Lights, camera … Amherst teens hit their marks with Riverwolf Productions

Amherst Bulletin
November 19, 2010

On a recent chilly evening in Amherst, chatty actors giggled in the basement, a savvy tech crew fiddled with equipment upstairs, and a busy director bustled back and forth between the two.

Riverwolf Productions had transformed an Amherst home into the set for its December episode of “Lights Up,” a half-hour satirical sketch-comedy show that filters the world through a youthful perspective. The December episode of “Lights Up,” the company’s second television series, will air on Amherst Community Television (ACTV) on Monday, Dec. 13, at 7 p.m.

Amherst-based Riverwolf Productions was founded by Joshua Wolfsun in 2007 when he was 13 years old. Disappointed that a film class he wanted to take was cancelled, he asked the teacher what he could do. “He told me, ‘just go start making movies with your friends,’ ” said Wolfsun.

And that’s exactly what he did. “Mainstream media stereotypically portray teens as young reckless rebels,” said Wolfsun. “The really great things teens are doing, and what they are really capable of doesn’t get reported.”

Riverwolf Productions, an all-teen effort, hopes to combat that stereotype.

Films and TV

The company premiered its first film, “Keep Living,” in May, 2008. Their second film, “The Paper,” created that same year, was featured in the Kids First! national film festival, organized by the Santa Fe-based Coalition for Quality Children’s Media. Riverwolf also produces two television series, “Student News” and “Lights Up,” which air on six public access channels, in 10 towns.

“My inspiration comes mostly from everyday life,” said Wolfsun.
“Keep Living” is a nine-minute short, following a high school student named Joan through times of hardship and struggle.

Riverwolf’s second film was twice as long. “The Paper” follows two high school newspaper editors as they attempt to expose a government conspiracy.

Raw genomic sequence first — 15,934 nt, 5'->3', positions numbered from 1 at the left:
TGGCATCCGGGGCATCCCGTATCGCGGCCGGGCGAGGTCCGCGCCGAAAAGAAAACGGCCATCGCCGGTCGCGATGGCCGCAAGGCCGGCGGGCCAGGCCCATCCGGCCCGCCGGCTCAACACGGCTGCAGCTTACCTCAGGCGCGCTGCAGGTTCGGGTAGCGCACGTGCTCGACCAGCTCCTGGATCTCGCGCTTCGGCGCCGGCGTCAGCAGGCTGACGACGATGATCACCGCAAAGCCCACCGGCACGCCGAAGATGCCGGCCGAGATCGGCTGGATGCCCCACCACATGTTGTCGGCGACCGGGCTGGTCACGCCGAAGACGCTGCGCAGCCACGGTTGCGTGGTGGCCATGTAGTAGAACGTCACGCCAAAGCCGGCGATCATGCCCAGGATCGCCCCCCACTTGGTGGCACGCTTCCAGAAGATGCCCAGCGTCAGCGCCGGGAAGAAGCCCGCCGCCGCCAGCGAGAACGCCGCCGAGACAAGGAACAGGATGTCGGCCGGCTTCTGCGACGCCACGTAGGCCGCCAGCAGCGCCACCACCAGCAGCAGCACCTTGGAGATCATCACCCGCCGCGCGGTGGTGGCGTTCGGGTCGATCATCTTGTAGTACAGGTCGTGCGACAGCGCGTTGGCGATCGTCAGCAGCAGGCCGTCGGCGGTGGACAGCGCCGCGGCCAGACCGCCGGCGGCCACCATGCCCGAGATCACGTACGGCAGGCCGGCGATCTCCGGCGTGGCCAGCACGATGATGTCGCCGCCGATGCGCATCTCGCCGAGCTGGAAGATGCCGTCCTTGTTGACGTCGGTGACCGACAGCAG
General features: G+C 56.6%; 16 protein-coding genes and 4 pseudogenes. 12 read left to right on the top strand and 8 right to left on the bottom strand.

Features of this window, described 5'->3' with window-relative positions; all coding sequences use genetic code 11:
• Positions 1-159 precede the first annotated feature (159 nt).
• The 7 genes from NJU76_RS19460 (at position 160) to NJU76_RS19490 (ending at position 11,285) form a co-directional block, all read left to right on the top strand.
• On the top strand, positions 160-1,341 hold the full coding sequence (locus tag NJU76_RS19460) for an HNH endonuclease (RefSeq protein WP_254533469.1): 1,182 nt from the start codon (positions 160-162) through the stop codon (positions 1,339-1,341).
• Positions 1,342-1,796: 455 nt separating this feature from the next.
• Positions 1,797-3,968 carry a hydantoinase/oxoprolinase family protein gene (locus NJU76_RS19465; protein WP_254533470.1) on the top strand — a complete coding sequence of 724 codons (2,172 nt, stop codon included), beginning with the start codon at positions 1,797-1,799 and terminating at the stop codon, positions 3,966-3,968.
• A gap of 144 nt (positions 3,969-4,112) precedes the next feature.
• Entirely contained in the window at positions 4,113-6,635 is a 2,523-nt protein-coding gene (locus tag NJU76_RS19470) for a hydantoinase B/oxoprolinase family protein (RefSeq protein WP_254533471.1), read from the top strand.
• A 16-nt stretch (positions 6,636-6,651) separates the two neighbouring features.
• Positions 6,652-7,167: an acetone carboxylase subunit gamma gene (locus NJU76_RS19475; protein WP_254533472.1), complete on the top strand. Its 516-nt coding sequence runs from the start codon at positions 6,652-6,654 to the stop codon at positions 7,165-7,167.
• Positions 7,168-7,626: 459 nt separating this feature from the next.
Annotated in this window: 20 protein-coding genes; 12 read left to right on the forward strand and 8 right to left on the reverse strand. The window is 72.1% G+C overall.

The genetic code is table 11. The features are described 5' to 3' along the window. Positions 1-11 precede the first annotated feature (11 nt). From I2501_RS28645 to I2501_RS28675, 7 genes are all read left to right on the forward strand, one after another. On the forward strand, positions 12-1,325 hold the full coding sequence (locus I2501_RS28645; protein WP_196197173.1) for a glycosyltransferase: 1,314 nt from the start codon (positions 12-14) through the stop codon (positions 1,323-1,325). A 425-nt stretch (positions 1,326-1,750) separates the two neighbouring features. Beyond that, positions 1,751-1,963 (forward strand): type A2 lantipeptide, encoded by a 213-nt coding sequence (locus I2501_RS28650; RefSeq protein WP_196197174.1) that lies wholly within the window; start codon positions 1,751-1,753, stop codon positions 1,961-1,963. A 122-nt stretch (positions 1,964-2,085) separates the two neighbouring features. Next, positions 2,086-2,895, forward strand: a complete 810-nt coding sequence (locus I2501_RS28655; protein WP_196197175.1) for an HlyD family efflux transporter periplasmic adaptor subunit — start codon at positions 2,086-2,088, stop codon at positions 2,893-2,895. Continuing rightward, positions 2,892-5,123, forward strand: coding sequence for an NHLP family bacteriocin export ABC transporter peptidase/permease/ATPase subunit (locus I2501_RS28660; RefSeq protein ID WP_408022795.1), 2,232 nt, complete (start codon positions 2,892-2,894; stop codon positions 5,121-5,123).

In the group’s latest film, “The Bard,” they worked with adult actors for the first time.

“It’s harder working with adults, because they actually have lives,” said art director Jovanna Robinson with a laugh.

“The Bard,” which explores the possibility that Christopher Marlow may actually be the writer behind the works of William Shakespeare, was shot in two days at the Amherst History Museum and premiered Oct. 22 at the Massachusetts Center for Interdisciplinary Renaissance Studies in Amherst.

“I’m very happy with ‘The Bard,’ ” said Wolfsun, who plans to enter the work into film festivals.

The ACTV connection

Riverwolf benefits from the support and resources of ACTV.
“Filmmaking is an expensive hobby,” said Wolfsun. Fortunately, ACTV works as Riverwolf’s fiscal sponsor, which allows for local businesses and families to make tax-deductible donations to the production company through the station.

After becoming a member at the station, Wolfsun gained access to studio space, equipment, training and the advice of ACTV professionals. ACTV memberships are available to Amherst residents, local students, businesses and nonprofit organizations for a fee of $10 per year.

“I may be Jewish, but it was like Christmas morning walking in there,” said Wolfsun of his first trip to the station.